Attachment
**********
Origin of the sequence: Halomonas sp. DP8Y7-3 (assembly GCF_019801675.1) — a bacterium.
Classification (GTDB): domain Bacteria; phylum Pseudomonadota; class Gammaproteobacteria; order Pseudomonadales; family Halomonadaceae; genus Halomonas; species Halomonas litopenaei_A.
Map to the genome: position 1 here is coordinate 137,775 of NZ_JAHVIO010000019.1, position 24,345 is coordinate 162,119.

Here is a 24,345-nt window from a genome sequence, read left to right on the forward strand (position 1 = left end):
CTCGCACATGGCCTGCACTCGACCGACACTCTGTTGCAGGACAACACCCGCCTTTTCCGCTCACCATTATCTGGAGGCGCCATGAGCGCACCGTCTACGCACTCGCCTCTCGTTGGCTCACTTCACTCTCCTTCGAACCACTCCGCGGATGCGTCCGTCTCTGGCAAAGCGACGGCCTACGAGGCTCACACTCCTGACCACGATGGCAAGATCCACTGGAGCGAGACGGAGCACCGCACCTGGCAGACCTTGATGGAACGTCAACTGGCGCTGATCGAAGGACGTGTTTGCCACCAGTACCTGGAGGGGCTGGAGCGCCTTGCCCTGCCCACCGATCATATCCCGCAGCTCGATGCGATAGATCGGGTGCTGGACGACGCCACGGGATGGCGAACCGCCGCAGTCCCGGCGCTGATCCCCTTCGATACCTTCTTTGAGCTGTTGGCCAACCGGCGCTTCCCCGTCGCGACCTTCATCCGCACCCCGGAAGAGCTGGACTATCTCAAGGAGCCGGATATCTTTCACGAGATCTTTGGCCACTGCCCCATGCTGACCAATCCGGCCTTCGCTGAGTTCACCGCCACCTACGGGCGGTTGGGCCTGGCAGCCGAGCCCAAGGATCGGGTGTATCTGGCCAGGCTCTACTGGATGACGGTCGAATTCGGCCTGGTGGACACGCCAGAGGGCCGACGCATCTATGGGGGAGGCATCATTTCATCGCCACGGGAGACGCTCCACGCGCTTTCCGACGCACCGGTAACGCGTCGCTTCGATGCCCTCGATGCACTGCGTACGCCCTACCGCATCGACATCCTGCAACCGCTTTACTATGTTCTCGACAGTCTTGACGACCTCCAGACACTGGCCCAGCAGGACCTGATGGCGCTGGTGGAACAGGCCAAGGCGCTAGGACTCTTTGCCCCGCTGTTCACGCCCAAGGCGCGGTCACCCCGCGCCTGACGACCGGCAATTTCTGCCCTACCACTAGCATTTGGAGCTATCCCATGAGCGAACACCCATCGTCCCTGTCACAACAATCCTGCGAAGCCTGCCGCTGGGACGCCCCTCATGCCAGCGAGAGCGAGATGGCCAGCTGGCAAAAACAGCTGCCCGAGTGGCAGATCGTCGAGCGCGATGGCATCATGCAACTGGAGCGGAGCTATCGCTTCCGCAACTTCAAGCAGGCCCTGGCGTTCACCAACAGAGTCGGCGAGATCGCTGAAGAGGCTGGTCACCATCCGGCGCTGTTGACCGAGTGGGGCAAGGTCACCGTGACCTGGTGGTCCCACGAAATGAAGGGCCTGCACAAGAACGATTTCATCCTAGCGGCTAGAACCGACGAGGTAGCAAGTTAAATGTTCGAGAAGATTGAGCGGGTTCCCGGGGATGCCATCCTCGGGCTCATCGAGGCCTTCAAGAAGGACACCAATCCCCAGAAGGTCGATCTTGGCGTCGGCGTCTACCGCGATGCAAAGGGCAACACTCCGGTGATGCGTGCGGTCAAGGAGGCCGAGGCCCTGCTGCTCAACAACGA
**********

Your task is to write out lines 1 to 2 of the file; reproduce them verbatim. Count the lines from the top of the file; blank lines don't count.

Origin of the sequence: Halomonas sp. DP8Y7-3 (assembly GCF_019801675.1) — a bacterium.
Classification (GTDB): domain Bacteria; phylum Pseudomonadota; class Gammaproteobacteria; order Pseudomonadales; family Halomonadaceae; genus Halomonas; species Halomonas litopenaei_A.